As we look forward to the Supply Chain Conference 2020 on 17 and 18 March I believe that supply chains are facing three major problems, one short-term, one medium-term and one long-term…
The long-term issue is sustainability: more than just a buzzword to target environmentally-conscious consumers , sustainability is a way of doing business that ensures longevity – for investors, shareholders, employers, customers and people all over the planet. It also raises the question of what a shift to a circular economy would mean for supply chains.
The medium-term threat is Brexit. With the UK already departed from the European Union the clock is ticking on signing a trade deal. What that deal looks like, and the time that supply chains and logistics operations have to respond to the new normal will shape the UK economy.
In the short-term the immediate threat is Covid-19, which is putting pressure on supply chain resilience across the economy. Primark parent Associated British Foods said that if delays to factory production are prolonged, the risk of supply shortages on some lines later this financial year increases. DHL warned that in recent weeks trade volumes had weakened across inbound and outbound China trade lines – which will affect group EBIT between €60 million and €70 million for February.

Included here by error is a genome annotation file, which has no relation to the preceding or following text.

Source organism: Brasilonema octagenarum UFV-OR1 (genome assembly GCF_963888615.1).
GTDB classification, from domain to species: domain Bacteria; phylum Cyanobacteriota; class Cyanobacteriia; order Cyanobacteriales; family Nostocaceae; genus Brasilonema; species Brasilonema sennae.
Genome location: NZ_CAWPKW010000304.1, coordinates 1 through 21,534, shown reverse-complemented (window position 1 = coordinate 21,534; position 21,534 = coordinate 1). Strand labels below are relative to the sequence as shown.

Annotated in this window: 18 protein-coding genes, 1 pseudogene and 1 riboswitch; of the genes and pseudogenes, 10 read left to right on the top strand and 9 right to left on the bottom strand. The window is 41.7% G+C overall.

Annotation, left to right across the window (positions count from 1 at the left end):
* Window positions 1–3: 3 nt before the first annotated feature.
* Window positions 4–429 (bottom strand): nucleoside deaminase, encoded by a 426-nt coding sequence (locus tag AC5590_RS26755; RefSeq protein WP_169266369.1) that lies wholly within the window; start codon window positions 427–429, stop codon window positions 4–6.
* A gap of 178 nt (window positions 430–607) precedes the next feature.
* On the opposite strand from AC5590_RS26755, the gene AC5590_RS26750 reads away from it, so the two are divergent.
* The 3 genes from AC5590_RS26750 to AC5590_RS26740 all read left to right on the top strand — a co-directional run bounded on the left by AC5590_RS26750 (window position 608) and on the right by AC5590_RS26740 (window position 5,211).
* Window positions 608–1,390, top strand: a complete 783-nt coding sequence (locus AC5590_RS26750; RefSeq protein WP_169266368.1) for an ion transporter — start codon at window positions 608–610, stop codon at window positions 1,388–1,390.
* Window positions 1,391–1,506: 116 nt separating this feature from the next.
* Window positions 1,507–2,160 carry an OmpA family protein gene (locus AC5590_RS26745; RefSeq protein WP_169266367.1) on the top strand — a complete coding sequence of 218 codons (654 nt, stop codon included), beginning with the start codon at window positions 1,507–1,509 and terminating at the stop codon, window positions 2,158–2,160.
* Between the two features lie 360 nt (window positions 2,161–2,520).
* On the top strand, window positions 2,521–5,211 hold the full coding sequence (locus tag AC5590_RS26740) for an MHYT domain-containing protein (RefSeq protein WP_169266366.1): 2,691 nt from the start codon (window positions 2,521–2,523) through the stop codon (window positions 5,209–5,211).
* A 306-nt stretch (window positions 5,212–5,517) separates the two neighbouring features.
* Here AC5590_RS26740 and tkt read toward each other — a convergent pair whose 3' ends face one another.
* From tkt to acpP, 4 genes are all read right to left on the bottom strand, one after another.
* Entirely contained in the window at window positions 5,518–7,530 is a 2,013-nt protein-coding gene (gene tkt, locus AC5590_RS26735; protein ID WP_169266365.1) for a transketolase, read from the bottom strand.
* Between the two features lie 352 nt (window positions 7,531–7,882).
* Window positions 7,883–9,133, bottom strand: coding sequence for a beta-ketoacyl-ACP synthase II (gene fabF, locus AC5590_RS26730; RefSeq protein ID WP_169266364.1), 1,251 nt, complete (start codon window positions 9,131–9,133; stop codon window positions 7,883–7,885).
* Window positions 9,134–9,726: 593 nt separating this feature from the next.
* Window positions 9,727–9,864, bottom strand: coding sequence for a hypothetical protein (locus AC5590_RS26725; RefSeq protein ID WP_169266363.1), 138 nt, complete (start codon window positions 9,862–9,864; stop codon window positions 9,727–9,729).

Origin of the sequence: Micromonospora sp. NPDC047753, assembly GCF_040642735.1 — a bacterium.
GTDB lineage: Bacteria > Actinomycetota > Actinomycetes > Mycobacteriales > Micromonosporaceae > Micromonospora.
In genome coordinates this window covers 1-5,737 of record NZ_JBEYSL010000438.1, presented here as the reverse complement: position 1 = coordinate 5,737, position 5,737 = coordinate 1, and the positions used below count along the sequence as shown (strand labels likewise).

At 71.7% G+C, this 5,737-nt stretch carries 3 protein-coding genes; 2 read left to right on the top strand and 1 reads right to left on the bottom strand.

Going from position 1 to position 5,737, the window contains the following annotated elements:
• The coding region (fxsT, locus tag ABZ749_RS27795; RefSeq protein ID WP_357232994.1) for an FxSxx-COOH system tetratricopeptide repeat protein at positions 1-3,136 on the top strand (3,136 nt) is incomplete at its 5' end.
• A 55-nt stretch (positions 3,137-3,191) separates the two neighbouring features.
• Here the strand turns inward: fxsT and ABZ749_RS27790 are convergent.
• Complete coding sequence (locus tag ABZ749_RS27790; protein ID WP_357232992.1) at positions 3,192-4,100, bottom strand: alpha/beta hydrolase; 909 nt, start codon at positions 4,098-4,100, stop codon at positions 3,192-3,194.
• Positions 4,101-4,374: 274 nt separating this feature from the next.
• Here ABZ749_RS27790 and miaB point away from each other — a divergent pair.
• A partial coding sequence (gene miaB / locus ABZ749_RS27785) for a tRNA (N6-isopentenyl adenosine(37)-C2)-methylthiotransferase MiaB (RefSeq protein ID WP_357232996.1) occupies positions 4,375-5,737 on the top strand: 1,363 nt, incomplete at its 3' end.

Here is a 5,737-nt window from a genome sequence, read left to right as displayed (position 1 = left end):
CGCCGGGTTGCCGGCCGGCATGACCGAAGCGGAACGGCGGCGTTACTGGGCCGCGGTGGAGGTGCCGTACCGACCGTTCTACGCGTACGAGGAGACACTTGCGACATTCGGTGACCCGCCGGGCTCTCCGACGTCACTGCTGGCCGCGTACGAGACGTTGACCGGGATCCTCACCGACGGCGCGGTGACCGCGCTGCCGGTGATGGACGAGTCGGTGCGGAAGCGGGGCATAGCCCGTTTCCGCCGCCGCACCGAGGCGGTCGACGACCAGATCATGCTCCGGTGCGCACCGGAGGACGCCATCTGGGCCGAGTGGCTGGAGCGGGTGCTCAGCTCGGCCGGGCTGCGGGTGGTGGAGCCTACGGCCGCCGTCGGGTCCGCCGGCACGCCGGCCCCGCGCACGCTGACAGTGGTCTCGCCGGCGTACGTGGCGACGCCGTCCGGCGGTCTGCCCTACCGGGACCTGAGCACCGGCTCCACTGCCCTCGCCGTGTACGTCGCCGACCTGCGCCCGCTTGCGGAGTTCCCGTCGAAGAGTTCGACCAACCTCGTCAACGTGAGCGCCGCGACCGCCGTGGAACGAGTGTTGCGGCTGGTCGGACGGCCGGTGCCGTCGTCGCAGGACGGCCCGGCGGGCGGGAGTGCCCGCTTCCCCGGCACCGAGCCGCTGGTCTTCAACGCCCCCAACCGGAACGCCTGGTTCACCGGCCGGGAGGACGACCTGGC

However, should the virus outbreak fail to be contained, a short-term squeeze on supply chains could have major long-term implications.
Laurence Boone, chief economist, OECD, warned yesterday that coronavirus could lead to businesses moving away from “very integrated supply chains”.
“What we have seen over the past decade is effective real-time management of stocks and very integrated supply chains,” she said during a presentation for the OECD Economic Outlook Interim Report.
“Since this was put in place there has been trade tensions, particularly over the past two years. Second is a search for a fairer international taxation system them climate [change] posing challenging adaptation issues for firms. [Cornavirus] is the fourth element which interferes with the way production is organised.
“Businesses after this outbreak will look at how they are managing their stock and how they are organising production around the world. How taxation is impacting them and where they should locate firms to minimise disruption from natural disasters, but I think we will see a re-organisation of supply chains.”
If Boone is correct, this would be a major long-term challenge for supply chains… I’ll leave you to tell me whether that is a good or bad thing.
Christopher Walton, Editor, Logistics Manager